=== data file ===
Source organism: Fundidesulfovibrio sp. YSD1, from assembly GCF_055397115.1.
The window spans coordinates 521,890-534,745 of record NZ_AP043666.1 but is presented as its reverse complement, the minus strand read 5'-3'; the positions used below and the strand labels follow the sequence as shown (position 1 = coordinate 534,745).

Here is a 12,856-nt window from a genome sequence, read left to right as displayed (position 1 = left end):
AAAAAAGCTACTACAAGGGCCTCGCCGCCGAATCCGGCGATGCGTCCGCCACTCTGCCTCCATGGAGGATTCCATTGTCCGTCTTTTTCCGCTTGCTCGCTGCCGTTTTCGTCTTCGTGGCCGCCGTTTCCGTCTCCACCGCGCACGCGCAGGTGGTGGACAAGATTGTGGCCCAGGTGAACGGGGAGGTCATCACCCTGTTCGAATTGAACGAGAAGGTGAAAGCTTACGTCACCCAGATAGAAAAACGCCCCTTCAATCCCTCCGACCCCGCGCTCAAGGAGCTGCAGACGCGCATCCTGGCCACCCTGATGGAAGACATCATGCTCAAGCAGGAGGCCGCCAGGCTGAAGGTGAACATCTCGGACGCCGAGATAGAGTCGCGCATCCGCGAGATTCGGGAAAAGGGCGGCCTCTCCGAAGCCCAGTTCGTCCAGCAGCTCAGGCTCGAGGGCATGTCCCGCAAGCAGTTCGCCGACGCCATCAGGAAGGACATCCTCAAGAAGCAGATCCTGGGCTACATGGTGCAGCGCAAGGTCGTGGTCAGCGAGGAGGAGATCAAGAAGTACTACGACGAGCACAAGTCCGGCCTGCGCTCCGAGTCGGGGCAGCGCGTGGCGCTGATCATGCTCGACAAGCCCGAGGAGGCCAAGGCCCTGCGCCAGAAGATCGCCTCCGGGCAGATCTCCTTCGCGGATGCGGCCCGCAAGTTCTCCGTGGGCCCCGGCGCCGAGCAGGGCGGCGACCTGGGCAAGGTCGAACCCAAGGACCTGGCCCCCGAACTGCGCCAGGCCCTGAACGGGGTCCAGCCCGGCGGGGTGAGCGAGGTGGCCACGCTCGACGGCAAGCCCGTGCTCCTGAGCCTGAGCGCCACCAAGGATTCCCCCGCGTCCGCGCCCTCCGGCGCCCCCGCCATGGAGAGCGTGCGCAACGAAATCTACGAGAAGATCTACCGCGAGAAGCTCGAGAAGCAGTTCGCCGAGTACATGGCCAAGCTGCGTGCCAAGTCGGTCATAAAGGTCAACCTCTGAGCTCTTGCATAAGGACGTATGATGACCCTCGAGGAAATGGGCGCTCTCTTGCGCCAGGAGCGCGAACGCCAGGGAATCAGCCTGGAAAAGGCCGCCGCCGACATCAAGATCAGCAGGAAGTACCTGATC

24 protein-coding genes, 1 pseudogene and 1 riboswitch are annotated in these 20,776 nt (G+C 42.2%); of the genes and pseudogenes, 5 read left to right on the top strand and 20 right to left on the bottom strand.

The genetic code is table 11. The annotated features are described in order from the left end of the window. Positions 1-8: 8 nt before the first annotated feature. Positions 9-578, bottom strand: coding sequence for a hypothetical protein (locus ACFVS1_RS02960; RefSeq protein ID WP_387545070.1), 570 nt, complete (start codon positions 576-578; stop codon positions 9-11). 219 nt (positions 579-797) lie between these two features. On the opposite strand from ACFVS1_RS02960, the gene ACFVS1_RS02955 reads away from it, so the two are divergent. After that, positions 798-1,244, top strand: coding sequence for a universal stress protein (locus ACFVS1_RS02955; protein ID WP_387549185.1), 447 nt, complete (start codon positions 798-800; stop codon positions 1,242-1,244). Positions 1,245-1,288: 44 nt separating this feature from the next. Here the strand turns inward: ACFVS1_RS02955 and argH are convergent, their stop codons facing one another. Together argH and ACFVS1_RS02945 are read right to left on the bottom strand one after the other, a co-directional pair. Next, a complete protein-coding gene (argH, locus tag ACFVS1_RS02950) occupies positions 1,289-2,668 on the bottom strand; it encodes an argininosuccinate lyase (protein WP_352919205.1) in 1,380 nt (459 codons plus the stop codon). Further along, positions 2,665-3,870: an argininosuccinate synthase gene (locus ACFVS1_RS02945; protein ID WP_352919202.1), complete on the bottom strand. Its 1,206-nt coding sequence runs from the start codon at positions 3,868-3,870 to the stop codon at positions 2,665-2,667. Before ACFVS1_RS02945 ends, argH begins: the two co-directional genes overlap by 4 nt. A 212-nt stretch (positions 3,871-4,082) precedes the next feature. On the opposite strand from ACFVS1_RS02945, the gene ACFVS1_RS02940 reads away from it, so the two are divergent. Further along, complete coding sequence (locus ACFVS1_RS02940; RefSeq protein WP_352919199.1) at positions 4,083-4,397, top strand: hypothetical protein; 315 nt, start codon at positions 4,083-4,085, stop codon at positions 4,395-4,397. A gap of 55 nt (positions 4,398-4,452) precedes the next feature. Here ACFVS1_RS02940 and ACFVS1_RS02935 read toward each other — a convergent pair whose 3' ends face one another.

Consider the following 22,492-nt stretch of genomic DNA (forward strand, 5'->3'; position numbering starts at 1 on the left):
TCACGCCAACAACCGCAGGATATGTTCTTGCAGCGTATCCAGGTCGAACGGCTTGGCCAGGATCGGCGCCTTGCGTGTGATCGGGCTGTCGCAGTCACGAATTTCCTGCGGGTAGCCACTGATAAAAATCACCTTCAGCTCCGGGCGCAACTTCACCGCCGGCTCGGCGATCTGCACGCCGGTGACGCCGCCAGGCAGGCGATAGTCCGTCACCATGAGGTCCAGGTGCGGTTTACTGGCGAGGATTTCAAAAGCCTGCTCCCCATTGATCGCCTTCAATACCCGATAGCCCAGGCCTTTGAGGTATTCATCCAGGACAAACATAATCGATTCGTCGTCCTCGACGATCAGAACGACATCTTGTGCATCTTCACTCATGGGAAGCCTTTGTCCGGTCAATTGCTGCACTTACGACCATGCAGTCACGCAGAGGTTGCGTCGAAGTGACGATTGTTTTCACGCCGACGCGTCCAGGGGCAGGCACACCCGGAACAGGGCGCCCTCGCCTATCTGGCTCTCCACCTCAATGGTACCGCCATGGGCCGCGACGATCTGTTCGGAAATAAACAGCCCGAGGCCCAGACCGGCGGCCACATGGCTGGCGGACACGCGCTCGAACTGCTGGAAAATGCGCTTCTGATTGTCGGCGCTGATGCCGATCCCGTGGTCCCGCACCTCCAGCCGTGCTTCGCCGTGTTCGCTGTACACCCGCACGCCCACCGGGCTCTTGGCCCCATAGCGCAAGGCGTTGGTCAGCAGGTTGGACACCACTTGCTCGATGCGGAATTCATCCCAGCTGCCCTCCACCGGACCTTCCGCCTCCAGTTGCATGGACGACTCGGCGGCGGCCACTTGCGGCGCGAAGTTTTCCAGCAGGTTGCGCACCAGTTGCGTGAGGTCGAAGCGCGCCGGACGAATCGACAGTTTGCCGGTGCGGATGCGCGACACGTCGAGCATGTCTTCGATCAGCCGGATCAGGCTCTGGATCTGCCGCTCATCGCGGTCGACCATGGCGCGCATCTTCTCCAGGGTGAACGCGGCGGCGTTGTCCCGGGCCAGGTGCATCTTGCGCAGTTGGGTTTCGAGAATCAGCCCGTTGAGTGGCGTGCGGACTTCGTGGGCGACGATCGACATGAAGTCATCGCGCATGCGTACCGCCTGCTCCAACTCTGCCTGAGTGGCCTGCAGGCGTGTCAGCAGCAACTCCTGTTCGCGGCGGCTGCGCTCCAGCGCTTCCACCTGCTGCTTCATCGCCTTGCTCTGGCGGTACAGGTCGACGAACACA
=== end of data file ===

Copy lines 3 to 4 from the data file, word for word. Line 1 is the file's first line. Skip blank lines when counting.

Here is a 12,856-nt window from a genome sequence, read left to right as displayed (position 1 = left end):
AAAAAAGCTACTACAAGGGCCTCGCCGCCGAATCCGGCGATGCGTCCGCCACTCTGCCTCCATGGAGGATTCCATTGTCCGTCTTTTTCCGCTTGCTCGCTGCCGTTTTCGTCTTCGTGGCCGCCGTTTCCGTCTCCACCGCGCACGCGCAGGTGGTGGACAAGATTGTGGCCCAGGTGAACGGGGAGGTCATCACCCTGTTCGAATTGAACGAGAAGGTGAAAGCTTACGTCACCCAGATAGAAAAACGCCCCTTCAATCCCTCCGACCCCGCGCTCAAGGAGCTGCAGACGCGCATCCTGGCCACCCTGATGGAAGACATCATGCTCAAGCAGGAGGCCGCCAGGCTGAAGGTGAACATCTCGGACGCCGAGATAGAGTCGCGCATCCGCGAGATTCGGGAAAAGGGCGGCCTCTCCGAAGCCCAGTTCGTCCAGCAGCTCAGGCTCGAGGGCATGTCCCGCAAGCAGTTCGCCGACGCCATCAGGAAGGACATCCTCAAGAAGCAGATCCTGGGCTACATGGTGCAGCGCAAGGTCGTGGTCAGCGAGGAGGAGATCAAGAAGTACTACGACGAGCACAAGTCCGGCCTGCGCTCCGAGTCGGGGCAGCGCGTGGCGCTGATCATGCTCGACAAGCCCGAGGAGGCCAAGGCCCTGCGCCAGAAGATCGCCTCCGGGCAGATCTCCTTCGCGGATGCGGCCCGCAAGTTCTCCGTGGGCCCCGGCGCCGAGCAGGGCGGCGACCTGGGCAAGGTCGAACCCAAGGACCTGGCCCCCGAACTGCGCCAGGCCCTGAACGGGGTCCAGCCCGGCGGGGTGAGCGAGGTGGCCACGCTCGACGGCAAGCCCGTGCTCCTGAGCCTGAGCGCCACCAAGGATTCCCCCGCGTCCGCGCCCTCCGGCGCCCCCGCCATGGAGAGCGTGCGCAACGAAATCTACGAGAAGATCTACCGCGAGAAGCTCGAGAAGCAGTTCGCCGAGTACATGGCCAAGCTGCGTGCCAAGTCGGTCATAAAGGTCAACCTCTGAGCTCTTGCATAAGGACGTATGATGACCCTCGAGGAAATGGGCGCTCTCTTGCGCCAGGAGCGCGAACGCCAGGGAATCAGCCTGGAAAAGGCCGCCGCCGACATCAAGATCAGCAGGAAGTACCTGATC